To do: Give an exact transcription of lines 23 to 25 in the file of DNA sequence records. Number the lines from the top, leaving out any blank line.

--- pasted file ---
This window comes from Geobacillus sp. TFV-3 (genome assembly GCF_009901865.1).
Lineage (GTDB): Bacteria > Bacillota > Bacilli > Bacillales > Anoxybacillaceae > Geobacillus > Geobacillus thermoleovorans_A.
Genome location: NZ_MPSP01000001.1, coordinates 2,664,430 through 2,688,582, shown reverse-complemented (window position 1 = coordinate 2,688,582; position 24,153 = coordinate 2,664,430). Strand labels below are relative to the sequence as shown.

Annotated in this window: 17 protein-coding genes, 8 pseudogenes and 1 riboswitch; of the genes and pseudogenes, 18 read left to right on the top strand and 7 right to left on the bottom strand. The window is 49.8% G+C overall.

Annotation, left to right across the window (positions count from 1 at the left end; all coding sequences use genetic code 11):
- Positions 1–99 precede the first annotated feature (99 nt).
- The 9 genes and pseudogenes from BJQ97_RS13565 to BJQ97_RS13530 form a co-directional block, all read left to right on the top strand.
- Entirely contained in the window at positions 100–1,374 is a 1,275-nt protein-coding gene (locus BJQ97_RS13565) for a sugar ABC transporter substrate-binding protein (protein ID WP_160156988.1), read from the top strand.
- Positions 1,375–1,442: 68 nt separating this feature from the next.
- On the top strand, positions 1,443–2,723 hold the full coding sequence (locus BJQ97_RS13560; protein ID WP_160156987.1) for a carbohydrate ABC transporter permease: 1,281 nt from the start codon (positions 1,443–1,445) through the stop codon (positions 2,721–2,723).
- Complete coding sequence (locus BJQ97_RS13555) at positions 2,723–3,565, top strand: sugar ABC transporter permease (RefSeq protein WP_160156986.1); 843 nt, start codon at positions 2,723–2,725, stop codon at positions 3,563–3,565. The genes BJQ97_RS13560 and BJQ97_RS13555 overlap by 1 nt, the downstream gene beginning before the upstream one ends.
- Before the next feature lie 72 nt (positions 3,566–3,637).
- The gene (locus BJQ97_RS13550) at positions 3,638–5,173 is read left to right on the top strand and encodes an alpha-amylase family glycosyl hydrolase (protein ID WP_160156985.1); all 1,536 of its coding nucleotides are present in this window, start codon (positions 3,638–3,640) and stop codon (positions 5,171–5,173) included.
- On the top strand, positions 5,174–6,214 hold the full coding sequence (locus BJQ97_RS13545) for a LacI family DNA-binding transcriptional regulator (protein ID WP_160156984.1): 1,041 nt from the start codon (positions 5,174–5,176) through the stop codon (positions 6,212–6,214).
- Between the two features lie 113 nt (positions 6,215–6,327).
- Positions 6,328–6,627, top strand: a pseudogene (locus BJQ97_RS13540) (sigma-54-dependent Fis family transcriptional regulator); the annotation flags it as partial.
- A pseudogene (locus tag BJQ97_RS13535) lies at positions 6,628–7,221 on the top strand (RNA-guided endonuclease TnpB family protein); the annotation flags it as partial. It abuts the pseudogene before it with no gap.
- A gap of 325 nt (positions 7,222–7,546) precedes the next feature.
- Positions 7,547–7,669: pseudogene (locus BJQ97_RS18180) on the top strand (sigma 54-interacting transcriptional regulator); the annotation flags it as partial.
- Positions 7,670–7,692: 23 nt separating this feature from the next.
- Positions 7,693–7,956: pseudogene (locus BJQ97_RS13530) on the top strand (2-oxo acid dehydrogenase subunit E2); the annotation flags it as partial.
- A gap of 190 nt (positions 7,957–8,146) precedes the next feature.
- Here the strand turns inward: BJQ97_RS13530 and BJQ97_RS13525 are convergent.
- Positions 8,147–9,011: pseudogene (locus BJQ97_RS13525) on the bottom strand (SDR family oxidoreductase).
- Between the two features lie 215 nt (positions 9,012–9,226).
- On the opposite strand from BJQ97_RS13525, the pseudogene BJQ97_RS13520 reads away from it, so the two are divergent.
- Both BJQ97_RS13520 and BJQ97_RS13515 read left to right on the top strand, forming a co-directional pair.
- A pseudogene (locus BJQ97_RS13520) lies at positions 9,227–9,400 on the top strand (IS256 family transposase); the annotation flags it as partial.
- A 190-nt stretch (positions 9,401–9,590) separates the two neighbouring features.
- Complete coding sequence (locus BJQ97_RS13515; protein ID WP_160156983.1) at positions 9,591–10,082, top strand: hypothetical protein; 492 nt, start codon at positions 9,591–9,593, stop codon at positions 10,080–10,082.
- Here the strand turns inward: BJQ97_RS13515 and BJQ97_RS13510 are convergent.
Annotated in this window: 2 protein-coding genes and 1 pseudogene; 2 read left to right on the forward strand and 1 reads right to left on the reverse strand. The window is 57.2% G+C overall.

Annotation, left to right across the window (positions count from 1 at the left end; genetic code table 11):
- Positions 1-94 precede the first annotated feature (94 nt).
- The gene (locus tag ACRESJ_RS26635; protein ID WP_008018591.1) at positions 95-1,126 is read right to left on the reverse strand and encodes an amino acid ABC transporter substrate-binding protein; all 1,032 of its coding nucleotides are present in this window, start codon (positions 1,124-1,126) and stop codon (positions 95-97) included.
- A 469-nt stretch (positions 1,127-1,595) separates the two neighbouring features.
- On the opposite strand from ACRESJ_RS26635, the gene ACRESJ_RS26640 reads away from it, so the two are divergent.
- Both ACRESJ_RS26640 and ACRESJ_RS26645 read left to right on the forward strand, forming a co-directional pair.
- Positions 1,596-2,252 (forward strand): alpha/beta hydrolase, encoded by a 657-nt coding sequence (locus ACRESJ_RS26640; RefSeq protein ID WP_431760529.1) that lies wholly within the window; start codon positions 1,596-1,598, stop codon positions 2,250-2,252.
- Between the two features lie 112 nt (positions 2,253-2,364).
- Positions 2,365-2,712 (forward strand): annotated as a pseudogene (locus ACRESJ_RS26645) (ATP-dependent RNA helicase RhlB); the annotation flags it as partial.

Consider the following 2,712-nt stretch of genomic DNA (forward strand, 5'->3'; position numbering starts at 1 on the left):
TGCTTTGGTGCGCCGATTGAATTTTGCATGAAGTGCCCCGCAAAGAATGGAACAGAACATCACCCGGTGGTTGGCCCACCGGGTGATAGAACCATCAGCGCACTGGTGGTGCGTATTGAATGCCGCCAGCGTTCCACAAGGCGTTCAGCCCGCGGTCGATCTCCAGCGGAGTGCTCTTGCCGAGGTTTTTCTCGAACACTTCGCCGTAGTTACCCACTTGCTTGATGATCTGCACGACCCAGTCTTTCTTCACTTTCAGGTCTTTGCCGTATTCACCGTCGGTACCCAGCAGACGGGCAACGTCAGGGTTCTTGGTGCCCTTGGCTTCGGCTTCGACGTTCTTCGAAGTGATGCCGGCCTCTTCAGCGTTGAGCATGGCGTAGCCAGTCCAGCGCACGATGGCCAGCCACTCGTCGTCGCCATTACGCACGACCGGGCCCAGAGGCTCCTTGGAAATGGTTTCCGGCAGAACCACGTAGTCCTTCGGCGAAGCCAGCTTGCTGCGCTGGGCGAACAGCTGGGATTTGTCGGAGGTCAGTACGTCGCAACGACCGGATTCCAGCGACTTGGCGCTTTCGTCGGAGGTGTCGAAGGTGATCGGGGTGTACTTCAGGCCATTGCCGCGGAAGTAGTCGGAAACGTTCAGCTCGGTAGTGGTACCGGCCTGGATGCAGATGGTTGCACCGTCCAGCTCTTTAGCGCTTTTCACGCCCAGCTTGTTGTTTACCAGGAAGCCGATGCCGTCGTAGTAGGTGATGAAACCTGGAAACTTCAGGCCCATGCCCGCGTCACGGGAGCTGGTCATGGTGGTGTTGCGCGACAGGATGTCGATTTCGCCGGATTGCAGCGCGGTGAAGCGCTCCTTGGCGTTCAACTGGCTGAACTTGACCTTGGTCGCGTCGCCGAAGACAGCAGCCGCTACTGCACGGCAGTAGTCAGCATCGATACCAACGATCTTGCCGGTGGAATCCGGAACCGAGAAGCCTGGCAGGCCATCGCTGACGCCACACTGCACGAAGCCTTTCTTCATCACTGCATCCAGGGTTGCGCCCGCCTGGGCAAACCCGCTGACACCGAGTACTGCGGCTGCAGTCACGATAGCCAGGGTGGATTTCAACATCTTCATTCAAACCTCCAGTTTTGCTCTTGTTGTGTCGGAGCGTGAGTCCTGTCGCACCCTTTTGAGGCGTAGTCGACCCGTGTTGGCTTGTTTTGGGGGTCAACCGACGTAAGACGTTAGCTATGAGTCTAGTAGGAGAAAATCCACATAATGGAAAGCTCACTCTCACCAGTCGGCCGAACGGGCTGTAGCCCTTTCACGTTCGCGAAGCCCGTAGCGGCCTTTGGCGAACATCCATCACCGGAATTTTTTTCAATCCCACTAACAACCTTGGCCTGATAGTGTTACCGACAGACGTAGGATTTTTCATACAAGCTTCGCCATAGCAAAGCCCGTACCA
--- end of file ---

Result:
- Here the strand turns inward: BJQ97_RS13530 and BJQ97_RS13525 are convergent.
- Positions 8,147–9,011: pseudogene (locus BJQ97_RS13525) on the bottom strand (SDR family oxidoreductase).
- Between the two features lie 215 nt (positions 9,012–9,226).